For those of you who have been following me for a bit you know that I recently participated in NaNo. I managed to get my very first book written. I didn’t write the 50k novel. It is most definitely a novella, but I wrote it.

Did I practice what I preached and take time away from that work before I started editing? Yes, I did, but only just barely. The very next day I went out and immediately printed out all 157 sheets of The Dominatrix and The Beast. I rubbed my cheek against the warm pages like an overly affectionate cat and wiggled in barely contained happiness at my own awesomeness.

I took it home, I got out my red pen, and I stopped.

I really want to jump into the indie author pool. I’m frothing to throw my work into the digital ring….or some other mishmash of cliches. But, and it’s a Sir Mix-A-Lot sized ‘but’, my work deserves to be given every chance to be awesome.

*sigh*

So I guess this means I have to take a step back and work on something else. The question, I guess, is what should I do? Should I try my hand at writing short fiction? Should I work on books two, three, and four in the Domina Claire series? Should I poke at that sci-fi novel I’ve been wanting to try my hand at?

So many questions! What about you guys? When you finish one work how do you know what to work on next?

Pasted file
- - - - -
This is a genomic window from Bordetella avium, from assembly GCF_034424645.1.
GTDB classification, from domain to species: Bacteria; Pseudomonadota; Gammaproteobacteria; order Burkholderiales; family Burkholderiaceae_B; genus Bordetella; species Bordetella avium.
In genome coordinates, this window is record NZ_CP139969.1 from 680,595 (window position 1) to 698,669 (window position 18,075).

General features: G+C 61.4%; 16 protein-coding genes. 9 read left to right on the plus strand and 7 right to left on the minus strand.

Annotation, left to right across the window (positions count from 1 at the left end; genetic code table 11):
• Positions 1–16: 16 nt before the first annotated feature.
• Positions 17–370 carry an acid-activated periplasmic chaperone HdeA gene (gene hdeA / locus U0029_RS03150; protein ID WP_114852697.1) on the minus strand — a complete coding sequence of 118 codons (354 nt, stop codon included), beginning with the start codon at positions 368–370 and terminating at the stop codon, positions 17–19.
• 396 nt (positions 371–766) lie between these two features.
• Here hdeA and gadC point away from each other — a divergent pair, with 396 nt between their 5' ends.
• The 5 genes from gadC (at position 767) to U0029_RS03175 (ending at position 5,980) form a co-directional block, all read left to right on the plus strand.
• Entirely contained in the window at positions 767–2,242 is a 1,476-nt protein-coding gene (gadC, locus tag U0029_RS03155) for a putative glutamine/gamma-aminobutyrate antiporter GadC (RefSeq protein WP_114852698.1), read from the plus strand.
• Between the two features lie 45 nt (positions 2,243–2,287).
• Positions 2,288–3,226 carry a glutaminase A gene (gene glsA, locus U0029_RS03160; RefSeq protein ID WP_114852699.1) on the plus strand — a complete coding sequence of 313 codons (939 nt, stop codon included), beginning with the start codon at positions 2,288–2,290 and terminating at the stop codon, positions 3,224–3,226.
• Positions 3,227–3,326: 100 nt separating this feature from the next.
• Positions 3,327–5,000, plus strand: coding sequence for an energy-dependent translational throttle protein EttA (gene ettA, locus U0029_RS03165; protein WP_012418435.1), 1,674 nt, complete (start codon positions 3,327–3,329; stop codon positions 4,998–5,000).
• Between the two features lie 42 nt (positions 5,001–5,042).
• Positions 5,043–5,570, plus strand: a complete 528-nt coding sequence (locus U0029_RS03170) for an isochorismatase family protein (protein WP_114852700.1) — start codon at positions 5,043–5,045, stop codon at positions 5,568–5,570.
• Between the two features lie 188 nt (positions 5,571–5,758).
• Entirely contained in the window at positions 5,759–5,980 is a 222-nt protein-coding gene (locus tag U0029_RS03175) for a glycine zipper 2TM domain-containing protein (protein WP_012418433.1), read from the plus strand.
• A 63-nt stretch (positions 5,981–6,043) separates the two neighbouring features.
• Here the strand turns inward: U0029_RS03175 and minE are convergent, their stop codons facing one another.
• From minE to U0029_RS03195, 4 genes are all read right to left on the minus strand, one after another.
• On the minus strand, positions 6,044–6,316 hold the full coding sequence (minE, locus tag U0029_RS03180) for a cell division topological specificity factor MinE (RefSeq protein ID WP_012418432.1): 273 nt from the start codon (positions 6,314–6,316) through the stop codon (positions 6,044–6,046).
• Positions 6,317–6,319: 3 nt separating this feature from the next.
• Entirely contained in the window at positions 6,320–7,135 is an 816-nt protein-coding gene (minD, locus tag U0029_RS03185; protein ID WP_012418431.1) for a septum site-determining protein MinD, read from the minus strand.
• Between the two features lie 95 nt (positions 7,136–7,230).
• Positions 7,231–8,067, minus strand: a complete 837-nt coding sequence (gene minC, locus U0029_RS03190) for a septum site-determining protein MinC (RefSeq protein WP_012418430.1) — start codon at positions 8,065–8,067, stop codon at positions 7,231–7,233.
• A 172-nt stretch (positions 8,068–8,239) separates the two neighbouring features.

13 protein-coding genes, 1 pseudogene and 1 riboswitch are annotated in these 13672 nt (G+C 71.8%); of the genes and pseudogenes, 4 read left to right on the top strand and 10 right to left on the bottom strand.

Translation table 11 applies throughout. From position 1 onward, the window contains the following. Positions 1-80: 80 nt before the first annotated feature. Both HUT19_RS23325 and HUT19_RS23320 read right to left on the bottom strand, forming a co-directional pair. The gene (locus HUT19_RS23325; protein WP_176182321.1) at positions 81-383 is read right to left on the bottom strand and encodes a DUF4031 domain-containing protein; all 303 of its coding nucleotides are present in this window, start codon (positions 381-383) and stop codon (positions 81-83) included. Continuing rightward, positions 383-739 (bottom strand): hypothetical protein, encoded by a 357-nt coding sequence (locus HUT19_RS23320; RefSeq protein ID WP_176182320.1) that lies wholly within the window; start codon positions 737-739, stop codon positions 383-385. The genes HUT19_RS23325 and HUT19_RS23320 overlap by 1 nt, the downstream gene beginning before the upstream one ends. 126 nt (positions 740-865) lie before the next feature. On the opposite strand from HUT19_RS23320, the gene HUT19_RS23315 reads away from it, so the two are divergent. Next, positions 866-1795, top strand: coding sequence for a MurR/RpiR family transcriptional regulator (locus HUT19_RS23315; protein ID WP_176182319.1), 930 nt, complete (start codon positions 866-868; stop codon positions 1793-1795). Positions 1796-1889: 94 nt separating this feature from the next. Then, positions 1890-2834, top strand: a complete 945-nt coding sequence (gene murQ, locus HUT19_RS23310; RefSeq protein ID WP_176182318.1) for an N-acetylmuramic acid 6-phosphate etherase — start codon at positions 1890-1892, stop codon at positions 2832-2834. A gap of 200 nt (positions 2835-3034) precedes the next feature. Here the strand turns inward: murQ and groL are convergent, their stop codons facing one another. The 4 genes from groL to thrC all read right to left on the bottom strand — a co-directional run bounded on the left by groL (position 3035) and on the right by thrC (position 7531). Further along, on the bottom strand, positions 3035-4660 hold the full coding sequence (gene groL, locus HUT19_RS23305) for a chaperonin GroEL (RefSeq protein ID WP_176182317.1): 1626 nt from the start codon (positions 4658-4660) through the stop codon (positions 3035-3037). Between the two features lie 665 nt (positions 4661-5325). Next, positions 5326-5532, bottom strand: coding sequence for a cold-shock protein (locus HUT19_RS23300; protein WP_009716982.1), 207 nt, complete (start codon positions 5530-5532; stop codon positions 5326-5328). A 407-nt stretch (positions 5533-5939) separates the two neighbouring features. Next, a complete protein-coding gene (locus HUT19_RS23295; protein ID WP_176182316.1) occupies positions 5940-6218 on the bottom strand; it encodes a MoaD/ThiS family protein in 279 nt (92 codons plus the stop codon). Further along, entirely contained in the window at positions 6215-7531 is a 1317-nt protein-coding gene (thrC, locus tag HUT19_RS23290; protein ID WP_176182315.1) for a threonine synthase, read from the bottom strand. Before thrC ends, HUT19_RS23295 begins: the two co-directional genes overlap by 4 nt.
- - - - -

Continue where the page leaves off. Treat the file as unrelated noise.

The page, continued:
NaNoWriMo- I cheated

Okay, so the entire point of NaNoWriMo is to finish an 50k manuscript in the month of November. It’s an amazing concept and one that I have mixed feelings about. I’ve made those known a little over a month ago. However, I hate tearing something down when I haven’t given it a real go. So I did.

Sorta.

Here’s the thing. I did the outline. I planned it based off of how many words per chapter I usually average. Weird thing, what I average for short stories is not what I average for full fledged novels. Whoops. So, I got to the end of my outline and it turned out to be 35k.

And it only got to 35k because I went back and edited things to flesh them out a bit more.

So, I did not stick my the strictest rules of NaNo. I’m okay with that. I wrote other things by the end of the month and had put forth 50,137 words; give or take a hundred depending on what word count program I was using. I’m proud that I was capable of writing that much. However, I know that some of the things that I wrote will never see the light of day. There is a part of me that firmly believes that I would have better spent my time working on something else.

Now, don’t get me wrong. The idea of NaNo, and the organization is doing some great things. It is supporting people through getting through that hump of getting a manuscript out and down. I appreciate that. I do have a work to show for it. It got me into the habit of writing every day and made me work through some things that I was sorta flagging on.

My final verdict on the processes? I think it’s great for some people, but probably not for me.